**A horizontal line has a slope of zero and a vertical line has an undefined slope. These two lines are perpendicular, but the product of their slopes is not –1. Doesn’t this fact contradict the definition of perpendicular lines?**

*No. For two perpendicular linear functions, the product of their slopes is –1. However, a vertical line is not a function so the definition is not contradicted.*

### How To: Given the equation of a function and a point through which its graph passes, write the equation of a line perpendicular to the given line.

- Find the slope of the function.
- Determine the negative reciprocal of the slope.
- Substitute the new slope and the values for
*x*and*y*from the coordinate pair provided into [latex]g\left(x\right)=mx+b[/latex]. - Solve for
*b*. - Write the equation for the line.

### Example: Finding the Equation of a Perpendicular Line

Find the equation of a line perpendicular to [latex]y=3x+3[/latex] that passes through the point (3, 0).Answer:
The original line has slope *m *= 3, so the slope of the perpendicular line will be its negative reciprocal, or [latex]-\frac{1}{3}[/latex]. Using this slope and the given point, we can find the equation for the line.

[latex]\begin{cases}y_{2}=-\frac{1}{3}x+b\hfill \\ \text{ }0=-\frac{1}{3}\left(3\right)+b\hfill \\ \text{ }1=b\hfill \\ \text{ }b=1\hfill \end{cases}[/latex]

The line perpendicular to*y*that passes through (3, 0) is [latex]y_{2}=-\frac{1}{3}x+1[/latex].

#### Analysis of the Solution

A graph of the two lines is shown in the graph below.### Try It

Given the line [latex]y=2x - 4[/latex], write an equation for the line passing through (0, 0) that is- parallel to
*y* - perpendicular to
*y*

Answer:

- [latex]y=2x[/latex]is parallel
- [latex]y=-\frac{1}{2}x[/latex]is perpendicular

### Example: Finding the Equation of a Line Perpendicular to a Given Line Passing Through a Given Point

Find the equation of the line perpendicular to [latex]5x - 3y+4=0\left(-4,1\right)[/latex].Answer: The first step is to write the equation in slope-intercept form.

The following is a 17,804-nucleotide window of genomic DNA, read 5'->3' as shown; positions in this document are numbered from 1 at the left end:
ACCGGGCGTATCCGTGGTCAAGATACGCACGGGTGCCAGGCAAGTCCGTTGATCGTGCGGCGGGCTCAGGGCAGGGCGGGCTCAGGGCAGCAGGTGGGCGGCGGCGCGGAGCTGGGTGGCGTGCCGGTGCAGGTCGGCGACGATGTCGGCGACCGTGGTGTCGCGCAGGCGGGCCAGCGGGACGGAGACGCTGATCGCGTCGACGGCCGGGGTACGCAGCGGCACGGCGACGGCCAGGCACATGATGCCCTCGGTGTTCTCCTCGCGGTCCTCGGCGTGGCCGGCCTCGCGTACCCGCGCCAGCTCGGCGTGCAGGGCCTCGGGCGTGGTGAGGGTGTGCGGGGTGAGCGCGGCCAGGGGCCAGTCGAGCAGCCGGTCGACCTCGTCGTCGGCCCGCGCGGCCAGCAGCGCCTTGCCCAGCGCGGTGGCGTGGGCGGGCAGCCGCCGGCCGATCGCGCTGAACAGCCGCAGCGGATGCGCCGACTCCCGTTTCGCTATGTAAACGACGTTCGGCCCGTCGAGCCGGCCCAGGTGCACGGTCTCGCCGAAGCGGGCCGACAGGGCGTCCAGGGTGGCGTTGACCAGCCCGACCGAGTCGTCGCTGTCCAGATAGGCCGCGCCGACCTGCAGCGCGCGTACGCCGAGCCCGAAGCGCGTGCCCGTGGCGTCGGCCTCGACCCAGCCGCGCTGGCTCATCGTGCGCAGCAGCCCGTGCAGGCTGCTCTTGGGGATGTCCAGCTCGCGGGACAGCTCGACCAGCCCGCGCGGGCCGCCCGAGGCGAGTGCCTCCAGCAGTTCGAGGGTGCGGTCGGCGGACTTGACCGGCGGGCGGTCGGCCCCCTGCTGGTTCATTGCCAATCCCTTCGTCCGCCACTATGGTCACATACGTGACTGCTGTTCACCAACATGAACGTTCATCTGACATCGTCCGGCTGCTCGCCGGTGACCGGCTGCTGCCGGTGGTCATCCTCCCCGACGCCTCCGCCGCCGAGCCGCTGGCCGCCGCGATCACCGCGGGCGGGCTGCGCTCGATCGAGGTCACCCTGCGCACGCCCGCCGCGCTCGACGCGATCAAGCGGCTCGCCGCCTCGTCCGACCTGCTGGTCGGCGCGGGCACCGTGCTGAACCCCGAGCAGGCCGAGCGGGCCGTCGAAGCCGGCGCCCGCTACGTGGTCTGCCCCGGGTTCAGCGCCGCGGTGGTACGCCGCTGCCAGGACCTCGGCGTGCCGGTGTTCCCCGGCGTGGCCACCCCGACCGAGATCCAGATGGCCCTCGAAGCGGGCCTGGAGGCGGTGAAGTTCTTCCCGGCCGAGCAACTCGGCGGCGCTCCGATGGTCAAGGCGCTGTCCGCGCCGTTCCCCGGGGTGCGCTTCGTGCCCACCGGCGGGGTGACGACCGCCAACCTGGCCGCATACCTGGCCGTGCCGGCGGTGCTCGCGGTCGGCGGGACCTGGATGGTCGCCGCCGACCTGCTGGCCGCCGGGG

[latex]\begin{array}{l}5x - 3y+4=0\hfill \\ -3y=-5x - 4\hfill \\ y=\frac{5}{3}x+\frac{4}{3}\hfill \end{array}[/latex]

We see that the slope is [latex]m=\frac{5}{3}[/latex]. This means that the slope of the line perpendicular to the given line is the negative reciprocal, or [latex]-\frac{3}{5}[/latex]. Next, we use the point-slope formula with this new slope and the given point.[latex]\begin{array}{l}y - 1=-\frac{3}{5}\left(x-\left(-4\right)\right)\hfill \\ y - 1=-\frac{3}{5}x-\frac{12}{5}\hfill \\ y=-\frac{3}{5}x-\frac{12}{5}+\frac{5}{5}\hfill \\ y=-\frac{3}{5}x-\frac{7}{5}\hfill \end{array}[/latex]

## Key Concepts

- Given two points, we can find the slope of a line using the slope formula.
- We can identify the slope and
*y*-intercept of an equation in slope-intercept form. - We can find the equation of a line given the slope and a point.
- We can also find the equation of a line given two points. Find the slope and use the point-slope formula.
- The standard form of a line has no fractions.
- Horizontal lines have a slope of zero and are defined as [latex]y=c[/latex], where
*c*is a constant. - Vertical lines have an undefined slope (zero in the denominator), and are defined as [latex]x=c[/latex], where
*c*is a constant. - Parallel lines have the same slope and different
*y-*intercepts. - Perpendicular lines have slopes that are negative reciprocals of each other unless one is horizontal and the other is vertical.

- A linear equation can be used to solve for an unknown in a number problem.

## Glossary

**slope**the change in

*y-*values over the change in

*x-*values